At the Amazon estuary, the oldest logging frontier in the Amazon, no studies have comprehensively explored the potential long-term population and yield consequences of multiple timber harvests over time. Matrix population modeling is one way to simulate long-term impacts of tree harvests, but this approach has often ignored common impacts of tree harvests including incidental damage, changes in post-harvest demography, shifts in the distribution of merchantable trees, and shifts in stand composition. We designed a matrix-based forest management model that incorporates these harvest-related impacts so resulting simulations reflect forest stand dynamics under repeated timber harvests as well as the realities of local smallholder timber management systems. Using a wide range of values for management criteria (e.g., length of cutting cycle, minimum cut diameter), we projected the long-term population dynamics and yields of hundreds of timber management regimes in the Amazon estuary, where small-scale, unmechanized logging is an important economic activity. These results were then compared to find optimal stand-level and species-specific sustainable timber management (STM) regimes using a set of timber yield and population growth indicators. Prospects for STM in Amazonian tidal floodplain forests are better than for many other tropical forests. However, generally high stock recovery rates between harvests are due to the comparatively high projected mean annualized yields from fast-growing species that effectively counterbalance the projected yield declines from other species. For Amazonian tidal floodplain forests, national management guidelines provide neither the highest yields nor the highest sustained population growth for species under management. Our research shows that management guidelines specific to a region's ecological settings can be further refined to consider differences in species demographic responses to repeated harvests. In principle, such fine-tuned management guidelines could make management more attractive, thus bridging the currently prevalent gap between tropical timber management practice and regulation.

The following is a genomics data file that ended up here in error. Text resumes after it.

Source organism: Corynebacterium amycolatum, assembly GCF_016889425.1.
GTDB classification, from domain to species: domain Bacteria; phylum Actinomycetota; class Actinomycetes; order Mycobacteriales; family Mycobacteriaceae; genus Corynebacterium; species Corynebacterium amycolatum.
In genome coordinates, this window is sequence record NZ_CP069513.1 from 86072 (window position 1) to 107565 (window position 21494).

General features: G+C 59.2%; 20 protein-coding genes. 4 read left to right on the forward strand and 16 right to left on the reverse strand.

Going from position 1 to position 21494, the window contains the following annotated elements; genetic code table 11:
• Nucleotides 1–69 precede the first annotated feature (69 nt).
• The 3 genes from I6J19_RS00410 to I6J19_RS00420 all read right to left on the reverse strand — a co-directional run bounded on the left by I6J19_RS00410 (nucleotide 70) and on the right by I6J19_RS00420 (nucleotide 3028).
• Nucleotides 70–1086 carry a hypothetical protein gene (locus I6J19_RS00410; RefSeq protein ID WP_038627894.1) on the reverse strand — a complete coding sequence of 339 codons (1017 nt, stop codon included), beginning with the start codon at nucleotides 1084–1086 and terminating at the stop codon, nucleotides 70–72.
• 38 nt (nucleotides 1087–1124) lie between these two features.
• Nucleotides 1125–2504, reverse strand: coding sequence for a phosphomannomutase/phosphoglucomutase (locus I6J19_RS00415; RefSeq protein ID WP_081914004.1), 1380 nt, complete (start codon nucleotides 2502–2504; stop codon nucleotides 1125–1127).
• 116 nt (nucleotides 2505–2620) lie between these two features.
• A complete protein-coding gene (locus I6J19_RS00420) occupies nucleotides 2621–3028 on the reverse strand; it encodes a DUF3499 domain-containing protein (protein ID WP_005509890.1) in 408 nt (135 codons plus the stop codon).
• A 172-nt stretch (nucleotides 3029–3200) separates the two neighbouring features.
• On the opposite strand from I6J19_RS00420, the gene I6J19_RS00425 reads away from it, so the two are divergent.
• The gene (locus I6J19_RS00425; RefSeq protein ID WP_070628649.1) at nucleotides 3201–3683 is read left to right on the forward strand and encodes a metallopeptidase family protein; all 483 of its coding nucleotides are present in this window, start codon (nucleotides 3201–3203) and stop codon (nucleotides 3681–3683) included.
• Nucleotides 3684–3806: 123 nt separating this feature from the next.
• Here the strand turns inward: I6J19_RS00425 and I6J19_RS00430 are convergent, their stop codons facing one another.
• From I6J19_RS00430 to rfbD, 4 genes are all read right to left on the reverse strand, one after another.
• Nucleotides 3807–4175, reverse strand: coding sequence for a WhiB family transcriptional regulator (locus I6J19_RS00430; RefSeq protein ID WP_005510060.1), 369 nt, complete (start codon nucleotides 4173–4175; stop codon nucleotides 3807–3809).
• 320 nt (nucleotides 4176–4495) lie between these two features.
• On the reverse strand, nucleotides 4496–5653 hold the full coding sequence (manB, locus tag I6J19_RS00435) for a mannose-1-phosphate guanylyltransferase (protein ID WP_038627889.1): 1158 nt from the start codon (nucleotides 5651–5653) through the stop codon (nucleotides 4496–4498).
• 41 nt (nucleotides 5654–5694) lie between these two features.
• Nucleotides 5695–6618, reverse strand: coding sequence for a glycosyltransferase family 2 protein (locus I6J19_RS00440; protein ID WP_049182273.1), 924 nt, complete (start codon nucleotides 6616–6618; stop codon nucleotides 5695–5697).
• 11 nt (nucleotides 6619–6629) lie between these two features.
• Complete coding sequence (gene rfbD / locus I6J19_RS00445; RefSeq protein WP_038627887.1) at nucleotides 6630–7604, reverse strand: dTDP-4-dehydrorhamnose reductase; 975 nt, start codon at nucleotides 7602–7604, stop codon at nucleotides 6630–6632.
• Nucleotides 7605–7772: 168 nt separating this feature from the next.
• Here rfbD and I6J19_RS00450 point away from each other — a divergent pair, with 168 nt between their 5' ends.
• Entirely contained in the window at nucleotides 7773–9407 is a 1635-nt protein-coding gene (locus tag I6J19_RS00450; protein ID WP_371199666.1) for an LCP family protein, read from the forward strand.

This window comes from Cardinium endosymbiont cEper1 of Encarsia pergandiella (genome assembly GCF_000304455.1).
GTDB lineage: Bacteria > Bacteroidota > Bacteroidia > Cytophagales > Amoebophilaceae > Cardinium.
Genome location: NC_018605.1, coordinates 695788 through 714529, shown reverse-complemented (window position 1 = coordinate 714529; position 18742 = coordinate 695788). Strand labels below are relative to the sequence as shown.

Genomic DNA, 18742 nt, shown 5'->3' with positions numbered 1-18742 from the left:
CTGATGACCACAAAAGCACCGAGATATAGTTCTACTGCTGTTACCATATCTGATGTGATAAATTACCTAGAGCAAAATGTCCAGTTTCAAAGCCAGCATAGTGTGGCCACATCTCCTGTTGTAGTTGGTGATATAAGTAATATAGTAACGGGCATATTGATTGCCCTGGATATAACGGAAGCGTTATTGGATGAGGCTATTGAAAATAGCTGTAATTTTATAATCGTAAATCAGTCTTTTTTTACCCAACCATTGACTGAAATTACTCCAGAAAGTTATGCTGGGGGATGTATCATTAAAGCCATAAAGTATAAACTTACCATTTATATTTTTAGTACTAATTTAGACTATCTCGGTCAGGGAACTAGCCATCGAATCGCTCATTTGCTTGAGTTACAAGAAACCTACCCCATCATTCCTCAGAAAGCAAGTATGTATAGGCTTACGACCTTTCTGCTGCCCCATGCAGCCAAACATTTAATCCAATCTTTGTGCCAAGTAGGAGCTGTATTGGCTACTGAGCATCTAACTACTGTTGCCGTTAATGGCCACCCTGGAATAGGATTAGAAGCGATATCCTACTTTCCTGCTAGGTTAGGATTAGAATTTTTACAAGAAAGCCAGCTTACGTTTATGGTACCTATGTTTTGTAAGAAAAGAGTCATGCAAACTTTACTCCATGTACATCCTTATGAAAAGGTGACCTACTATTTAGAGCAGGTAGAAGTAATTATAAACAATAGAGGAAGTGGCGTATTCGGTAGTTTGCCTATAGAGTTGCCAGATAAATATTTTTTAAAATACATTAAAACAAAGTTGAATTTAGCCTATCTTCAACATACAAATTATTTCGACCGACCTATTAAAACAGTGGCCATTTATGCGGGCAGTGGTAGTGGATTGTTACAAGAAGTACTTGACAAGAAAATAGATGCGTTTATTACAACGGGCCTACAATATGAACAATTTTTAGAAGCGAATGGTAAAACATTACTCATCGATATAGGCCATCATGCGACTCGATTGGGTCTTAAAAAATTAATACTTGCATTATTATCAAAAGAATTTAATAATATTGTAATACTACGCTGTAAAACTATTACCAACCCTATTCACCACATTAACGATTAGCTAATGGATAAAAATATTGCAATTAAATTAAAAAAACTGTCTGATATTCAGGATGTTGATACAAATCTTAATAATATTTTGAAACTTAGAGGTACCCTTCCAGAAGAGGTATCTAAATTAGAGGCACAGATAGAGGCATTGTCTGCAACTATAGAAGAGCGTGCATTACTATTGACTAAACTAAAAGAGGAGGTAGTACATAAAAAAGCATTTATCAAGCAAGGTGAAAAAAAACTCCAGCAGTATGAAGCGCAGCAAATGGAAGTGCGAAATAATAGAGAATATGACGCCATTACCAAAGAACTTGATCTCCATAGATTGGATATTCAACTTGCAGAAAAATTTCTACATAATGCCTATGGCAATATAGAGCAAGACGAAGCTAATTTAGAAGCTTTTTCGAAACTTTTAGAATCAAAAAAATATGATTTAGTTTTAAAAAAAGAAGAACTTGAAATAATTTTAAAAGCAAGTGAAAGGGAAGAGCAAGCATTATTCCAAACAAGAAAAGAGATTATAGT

No MeSH data available.


Related in: MedlinePlus